Imagine, if you will, that your spouse is an avid photographer who passes away suddenly. Amid your heartache, all you want to do is look through your treasured family photos that are safely stashed away in the cloud. Only you can’t. Not only that, but to retrieve those precious pictures you could spend countless dollars and see the inside of a courtroom multiple times in what might amount to the most epic court battle you’ll experience in your lifetime.

Seems extreme? That’s because it is. And it’s happening all over the world. This is a serious problem that is becoming more and more frequent. Here are just a few examples of how digital assets are impacting estates today;

Password Managers

A young man kept a vast amount of his online account and digital asset information listed in 1Password (Canadian based company). Like many people, he relied on a password manager to maintain his account portfolio along with their login credentials. And with all the access to his important accounts, he thought a password manager would protect his data and provide assistance to his estate representatives when needed.

Password managers employ robust security and privacy protection measures that include intense data encryption. Due to these very effective protocols, the estate was unable to obtain any the information leading to his property, they turned to a privacy lawyer for help.  After several appeals to the Custodian, they weren’t to get any additional information and were forced to continue the estate’s administration, knowing that pictures, financial accounts and other assets were being left out. 

Cloud-based Storage

The Thompson family loved capturing their life’s moments with their young daughter through pictures and videos. Like so many people, the collection f 4,500 snapshots and 900 videos were uploaded to her father’s Apple iCloud account.  After he suddenly passed away, these memories became even more important to his daughter being it’s the only way for her to remember her father.   But when the mother tried to get access to the photos, Apple denied her request citing privacy laws and policies preventing them from releasing them. The family hired a privacy lawyer and after a costly and multi-year court battle, they got a court order for these pictures/videos to be released. However, the pictures were reviewed by the privacy lawyer before passing on to the daughter.

Email

John Ajemian was riding his bicycle when he was suddenly struck by a car and killed. When his sister and brother (executors) wanted access to his email, Yahoo refused citing privacy laws and their Terms of Service Agreement prevented them from doing so. The case was heard in court after court for 10 years until the highest court of appeals ruled that Yahoo! is not obligated to turnover data or contents.  They also made it clear that the ruling was limited to the one privacy law only and did not apply as to the validity of the Terms of Service Agreements or other privacy protection laws…those are for other battles.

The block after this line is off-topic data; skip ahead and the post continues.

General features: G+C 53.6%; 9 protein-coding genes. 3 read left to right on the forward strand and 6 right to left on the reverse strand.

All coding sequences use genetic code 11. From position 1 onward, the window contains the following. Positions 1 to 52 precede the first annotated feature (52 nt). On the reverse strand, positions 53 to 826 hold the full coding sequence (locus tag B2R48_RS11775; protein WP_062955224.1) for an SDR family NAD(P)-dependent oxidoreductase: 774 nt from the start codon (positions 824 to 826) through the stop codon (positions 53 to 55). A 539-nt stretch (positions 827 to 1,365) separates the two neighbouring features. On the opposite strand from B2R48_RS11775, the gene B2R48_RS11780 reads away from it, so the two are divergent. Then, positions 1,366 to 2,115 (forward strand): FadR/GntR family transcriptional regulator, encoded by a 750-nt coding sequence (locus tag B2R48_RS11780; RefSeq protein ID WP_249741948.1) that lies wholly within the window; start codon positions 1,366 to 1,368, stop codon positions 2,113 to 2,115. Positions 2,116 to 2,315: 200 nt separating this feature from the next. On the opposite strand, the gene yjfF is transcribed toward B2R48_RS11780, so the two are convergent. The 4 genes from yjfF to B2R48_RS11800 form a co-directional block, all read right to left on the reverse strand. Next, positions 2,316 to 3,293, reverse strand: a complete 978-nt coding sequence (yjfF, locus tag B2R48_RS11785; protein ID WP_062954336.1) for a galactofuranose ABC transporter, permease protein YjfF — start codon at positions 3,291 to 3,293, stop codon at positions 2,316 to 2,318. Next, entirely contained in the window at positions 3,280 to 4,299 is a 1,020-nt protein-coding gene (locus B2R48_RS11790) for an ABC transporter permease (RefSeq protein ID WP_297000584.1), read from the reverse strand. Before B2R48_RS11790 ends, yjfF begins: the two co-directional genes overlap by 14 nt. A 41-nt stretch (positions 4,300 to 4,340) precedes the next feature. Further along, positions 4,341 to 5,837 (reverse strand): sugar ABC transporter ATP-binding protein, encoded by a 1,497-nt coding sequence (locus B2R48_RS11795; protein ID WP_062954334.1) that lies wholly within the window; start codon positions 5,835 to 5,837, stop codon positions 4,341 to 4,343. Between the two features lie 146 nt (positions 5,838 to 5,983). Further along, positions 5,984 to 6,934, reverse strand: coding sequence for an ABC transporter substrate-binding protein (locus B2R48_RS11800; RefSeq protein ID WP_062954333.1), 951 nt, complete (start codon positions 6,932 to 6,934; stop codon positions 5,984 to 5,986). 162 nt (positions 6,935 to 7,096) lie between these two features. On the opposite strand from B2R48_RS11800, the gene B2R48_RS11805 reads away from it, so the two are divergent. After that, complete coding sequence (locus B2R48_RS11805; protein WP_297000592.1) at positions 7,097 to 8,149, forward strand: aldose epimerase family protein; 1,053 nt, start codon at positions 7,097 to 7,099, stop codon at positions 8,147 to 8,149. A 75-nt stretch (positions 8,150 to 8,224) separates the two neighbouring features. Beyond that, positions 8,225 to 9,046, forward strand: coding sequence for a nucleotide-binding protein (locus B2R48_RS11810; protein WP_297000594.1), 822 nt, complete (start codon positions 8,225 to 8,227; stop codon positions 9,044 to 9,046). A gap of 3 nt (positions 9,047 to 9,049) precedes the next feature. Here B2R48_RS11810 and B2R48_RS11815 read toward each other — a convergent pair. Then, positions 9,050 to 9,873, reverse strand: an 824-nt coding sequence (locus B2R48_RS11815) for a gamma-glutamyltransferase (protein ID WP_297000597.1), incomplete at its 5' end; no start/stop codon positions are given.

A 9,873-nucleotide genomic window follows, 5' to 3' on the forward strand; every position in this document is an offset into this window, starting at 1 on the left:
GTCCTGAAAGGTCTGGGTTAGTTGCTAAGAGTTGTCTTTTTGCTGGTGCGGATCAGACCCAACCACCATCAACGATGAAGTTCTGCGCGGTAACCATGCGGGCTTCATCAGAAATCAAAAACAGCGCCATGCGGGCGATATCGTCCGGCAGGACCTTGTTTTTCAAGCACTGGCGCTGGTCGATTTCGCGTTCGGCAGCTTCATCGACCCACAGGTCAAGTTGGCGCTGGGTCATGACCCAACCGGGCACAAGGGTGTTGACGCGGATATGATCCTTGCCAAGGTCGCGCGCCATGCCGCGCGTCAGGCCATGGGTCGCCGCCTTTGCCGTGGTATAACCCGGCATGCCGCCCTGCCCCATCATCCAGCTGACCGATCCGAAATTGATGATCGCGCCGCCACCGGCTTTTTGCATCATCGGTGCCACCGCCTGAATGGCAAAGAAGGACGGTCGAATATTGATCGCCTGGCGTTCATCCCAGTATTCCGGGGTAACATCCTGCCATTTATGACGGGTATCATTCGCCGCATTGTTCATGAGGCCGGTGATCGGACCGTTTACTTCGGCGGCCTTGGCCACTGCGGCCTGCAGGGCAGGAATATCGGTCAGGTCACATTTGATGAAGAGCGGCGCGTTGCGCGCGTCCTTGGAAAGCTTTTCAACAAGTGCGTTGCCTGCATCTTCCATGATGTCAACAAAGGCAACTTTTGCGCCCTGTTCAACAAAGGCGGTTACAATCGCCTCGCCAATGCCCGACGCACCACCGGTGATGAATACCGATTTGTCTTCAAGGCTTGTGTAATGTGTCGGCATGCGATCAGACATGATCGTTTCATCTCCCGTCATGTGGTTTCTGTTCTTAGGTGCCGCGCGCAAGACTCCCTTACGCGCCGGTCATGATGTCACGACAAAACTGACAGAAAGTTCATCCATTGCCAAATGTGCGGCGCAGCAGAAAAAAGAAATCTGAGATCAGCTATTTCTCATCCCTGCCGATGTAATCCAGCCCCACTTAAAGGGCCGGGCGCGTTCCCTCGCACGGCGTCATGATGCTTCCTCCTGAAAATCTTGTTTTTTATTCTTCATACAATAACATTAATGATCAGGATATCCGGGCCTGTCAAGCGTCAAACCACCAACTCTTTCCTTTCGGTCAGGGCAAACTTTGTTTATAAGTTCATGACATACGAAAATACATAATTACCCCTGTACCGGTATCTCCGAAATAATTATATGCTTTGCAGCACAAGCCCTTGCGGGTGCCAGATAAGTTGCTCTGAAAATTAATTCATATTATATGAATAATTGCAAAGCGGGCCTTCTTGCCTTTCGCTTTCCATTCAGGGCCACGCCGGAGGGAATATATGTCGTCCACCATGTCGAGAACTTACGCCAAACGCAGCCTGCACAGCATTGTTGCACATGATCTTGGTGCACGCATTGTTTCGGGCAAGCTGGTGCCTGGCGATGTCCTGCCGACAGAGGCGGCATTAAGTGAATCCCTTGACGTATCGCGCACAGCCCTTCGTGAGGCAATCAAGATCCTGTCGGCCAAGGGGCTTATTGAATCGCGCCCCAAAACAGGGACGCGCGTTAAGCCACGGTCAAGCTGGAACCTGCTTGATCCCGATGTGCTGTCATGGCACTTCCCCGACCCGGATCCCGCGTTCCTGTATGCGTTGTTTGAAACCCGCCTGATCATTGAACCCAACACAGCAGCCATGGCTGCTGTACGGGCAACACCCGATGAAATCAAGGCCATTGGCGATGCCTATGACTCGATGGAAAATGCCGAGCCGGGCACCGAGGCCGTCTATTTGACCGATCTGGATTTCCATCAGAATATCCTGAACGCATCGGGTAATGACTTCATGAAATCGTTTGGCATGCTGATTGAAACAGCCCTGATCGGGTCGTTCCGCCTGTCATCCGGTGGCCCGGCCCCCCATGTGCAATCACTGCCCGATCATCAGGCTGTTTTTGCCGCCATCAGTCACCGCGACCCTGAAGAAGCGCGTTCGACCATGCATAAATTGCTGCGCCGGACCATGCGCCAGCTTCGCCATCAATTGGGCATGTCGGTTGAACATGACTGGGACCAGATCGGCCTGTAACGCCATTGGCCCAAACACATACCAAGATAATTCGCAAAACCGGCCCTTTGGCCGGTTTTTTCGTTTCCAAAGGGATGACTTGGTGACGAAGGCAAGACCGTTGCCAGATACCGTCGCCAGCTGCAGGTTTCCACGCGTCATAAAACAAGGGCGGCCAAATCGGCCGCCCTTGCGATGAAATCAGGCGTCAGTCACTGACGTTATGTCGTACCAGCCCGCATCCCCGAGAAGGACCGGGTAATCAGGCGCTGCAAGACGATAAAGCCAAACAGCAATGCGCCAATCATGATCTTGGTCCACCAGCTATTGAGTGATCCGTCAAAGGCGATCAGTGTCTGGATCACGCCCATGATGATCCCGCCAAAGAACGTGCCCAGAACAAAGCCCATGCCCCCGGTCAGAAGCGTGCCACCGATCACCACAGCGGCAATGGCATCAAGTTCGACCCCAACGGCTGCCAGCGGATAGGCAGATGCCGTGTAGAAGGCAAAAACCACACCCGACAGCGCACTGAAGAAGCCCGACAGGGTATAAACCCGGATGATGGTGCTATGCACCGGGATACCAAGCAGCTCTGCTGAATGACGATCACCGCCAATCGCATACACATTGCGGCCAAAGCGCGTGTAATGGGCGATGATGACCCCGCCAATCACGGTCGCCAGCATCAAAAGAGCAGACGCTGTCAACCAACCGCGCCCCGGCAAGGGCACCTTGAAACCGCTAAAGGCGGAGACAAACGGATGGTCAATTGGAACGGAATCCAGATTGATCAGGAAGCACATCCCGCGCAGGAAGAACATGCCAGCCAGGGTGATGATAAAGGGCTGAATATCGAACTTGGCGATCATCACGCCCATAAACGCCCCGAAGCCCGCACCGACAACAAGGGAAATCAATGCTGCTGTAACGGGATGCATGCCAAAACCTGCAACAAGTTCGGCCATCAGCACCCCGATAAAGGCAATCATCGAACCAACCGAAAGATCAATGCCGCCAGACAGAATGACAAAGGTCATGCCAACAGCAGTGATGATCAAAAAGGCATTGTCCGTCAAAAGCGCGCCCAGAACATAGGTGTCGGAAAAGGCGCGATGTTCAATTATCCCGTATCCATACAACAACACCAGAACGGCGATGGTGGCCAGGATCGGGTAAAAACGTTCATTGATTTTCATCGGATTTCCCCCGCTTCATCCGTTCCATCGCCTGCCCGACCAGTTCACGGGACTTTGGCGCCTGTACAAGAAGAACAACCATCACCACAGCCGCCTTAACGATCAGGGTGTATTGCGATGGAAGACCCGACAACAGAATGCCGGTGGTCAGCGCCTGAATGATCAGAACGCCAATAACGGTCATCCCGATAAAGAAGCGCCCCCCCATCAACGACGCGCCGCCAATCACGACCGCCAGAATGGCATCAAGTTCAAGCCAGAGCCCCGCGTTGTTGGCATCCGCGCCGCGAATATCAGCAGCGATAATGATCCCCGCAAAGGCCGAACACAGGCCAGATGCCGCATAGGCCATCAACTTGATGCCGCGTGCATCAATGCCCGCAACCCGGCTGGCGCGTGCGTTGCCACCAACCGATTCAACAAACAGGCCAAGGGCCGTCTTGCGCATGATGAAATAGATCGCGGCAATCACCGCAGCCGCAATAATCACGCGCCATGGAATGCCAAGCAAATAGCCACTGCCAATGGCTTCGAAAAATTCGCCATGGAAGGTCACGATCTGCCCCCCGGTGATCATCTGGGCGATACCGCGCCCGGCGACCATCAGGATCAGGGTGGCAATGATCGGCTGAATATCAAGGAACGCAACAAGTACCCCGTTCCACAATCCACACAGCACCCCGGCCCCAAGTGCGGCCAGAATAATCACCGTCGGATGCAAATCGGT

Social Media

Dov Henry, of Toronto, went missing and was found dead two months later. The coroner had ruled the cause of death “Undetermined” leaving many questions. Three years later, there was still very little information on what happened. His mother set out to learn more and turned to Facebook, among others, to get his account passwords and see if she could find any clues. She took her case to court and obtained an order. However, Facebook and Apple did not comply, citing privacy policies and US privacy laws as the basis for releasing information.  

Financial Accounts

When 73 year old Bill Pelech, of BC, passed away leaving behind a $800 balance in a PayPal account his wife, Wendy, reached out to them to close the account, assuming the balance would be forwarded with the closure. She provided all the paperwork but faced several errors and complications. PayPal claimed that the account was closed (by the estate) causing the funds to be withheld. Several months later and much frustration, Wendy was required to provide financial statement with an account number to have the funds distributed. 

So, what exactly is the problem? And, more importantly, how can you make sure it doesn’t happen to you or your loved ones? – Do you think we need to put information here or just leave it?

What are Digital Assets? 

Digital Assets include items such as emails (and their attachments), texts, social media profiles, financial statements, crypto, domain names, even online gaming collectibles. Anything stored online or in a cloud somewhere that belongs to you falls under your digital assets. And, just like physical assets, they must be properly planned for in your will. 

This means you can set up people to receive the contents of an online account or app and dictate what should happen with that account, including account closure, deletion, transfer, and more. 

Protecting Your Digital Assets

Keeping your accounts and property safe and getting them to the people who should have them upon your passing isn’t as easy as you might think. Most people think keeping a list of accounts and passwords will grant them access. But it won’t, at least not legally, and they can bring on even bigger problems for your loved ones and heirs. 

Why are Digital Assets Important to Your Estate?

Digital assets are different from physical assets such as a house, car, or jewelry. They follow a different set of rules and requirements. Often these requirements are outlined in the Terms of Service Agreements that people tend to skip over when they open an online account or download a new app. However, buried within that legally binding agreement hides the rules about what happens to your account should you pass away. And, if these rules and regulations aren’t followed then your account may be subject to expiration or auto-deletion.  Yes, everything you have on the cloud could be lost forever. 

Some examples of the provisions you agree to include;

Facebook

“Not share your password, give access to your Facebook account to others, or transfer your account to anyone else (without our permission).”

(Facebook.com/legal/terms Revised Oct 1, 2020)